Calls have already been made to narrow the gap in performance between the two types of tyres currently brought to each Grand Prix. Such a decision was taken last season, and proved successful. However, given the change to the dimensions of the front tyre for 2010, Bridgestone decided to revert back to the original system in the hope that the added fuel weight would pose more of a challenge for the drivers, as they looked after their tyres. As largely shown in Bahrain, this has not worked out entirely to plan with the front running teams opting to start the race on the weaker tyre, before making an early pit stop and completing the rest of the duration on their favoured compound.

Unfortunately changes to the tyre compounds look increasingly unlikely as Bridgestone has ruled out any possibility of making its tyres edgier. Even if they wanted to, the company insists that it will not narrow the gaps between the tyre compounds that it brings to each race as it has already constructed its tyres for half of the season. Ultimately Bridegstone is in the sport for marketing purposes, and the thought of dramatically changing its tyres, to make them appear less reliable and safe, would do nothing but strike fear into those on its board. Therefore, it isn t surprising that the tyre company has been keen to deflect any of the blame for the quality of racing onto the teams, over the last few races.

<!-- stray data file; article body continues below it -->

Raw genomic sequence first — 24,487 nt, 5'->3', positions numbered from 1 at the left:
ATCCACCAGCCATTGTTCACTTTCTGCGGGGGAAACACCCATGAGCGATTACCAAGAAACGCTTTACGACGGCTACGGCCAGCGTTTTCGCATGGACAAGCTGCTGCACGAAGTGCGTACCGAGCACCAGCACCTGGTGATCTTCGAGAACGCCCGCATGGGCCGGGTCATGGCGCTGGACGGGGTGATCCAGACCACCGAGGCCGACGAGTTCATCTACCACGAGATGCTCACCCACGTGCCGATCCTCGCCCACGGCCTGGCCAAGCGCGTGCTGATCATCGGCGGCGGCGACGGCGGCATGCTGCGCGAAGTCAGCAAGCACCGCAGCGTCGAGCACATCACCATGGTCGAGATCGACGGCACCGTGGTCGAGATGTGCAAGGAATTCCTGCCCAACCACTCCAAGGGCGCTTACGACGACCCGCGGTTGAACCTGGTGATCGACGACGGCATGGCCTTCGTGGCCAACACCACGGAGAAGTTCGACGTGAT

The only possible moment for the sport to change the structure of its tyres is in 2011, when Bridgestone leaves and is replaced by at least one tyre supplier. This would surely present the perfect opportunity to the teams and the sport s governing body as it would allow them to add stipulations to the tender process when selecting a new supplier and force possible bidders to design their tyres in a way which would be more favourable for on track action.

Additionally, if the latest reports are to believed, the creation of a tyre war would also allow for the possibility of an improvement in race action, but once more this is out of the question for 2010.

Changes to the cars

Again, it is highly unlikely that the teams will agree to any alterations to the current aerodynamic specification. Whereas the removal of the double diffuser will help, such changes will not take place until 2011 – too late to make any difference to this season. Sam Michael of Williams has suggested that the teams look to develop adjustable rear wings, operated by the drivers in a similar to those found at the front of the car. However, although these may assist drivers stuck in the dirty air zone, such pieces will be costly to implement in such a short period of time – especially for the newer teams who are running with the smallest budgets of all. Even then, such a concept would go largely untested and open to controversy.

Ultimately, it is impossible to see the teams agree to scaling back aerodynamics anymore than the current regulations stipulate. As has been shown over the past year, designers and aero-dynamists have been able to claw back the lost down force with relative ease. It isn t so easy to remove such innovations from Formula One either, as it is impossible for designers to simply forget what has already been used to working with, simply in the name of equality.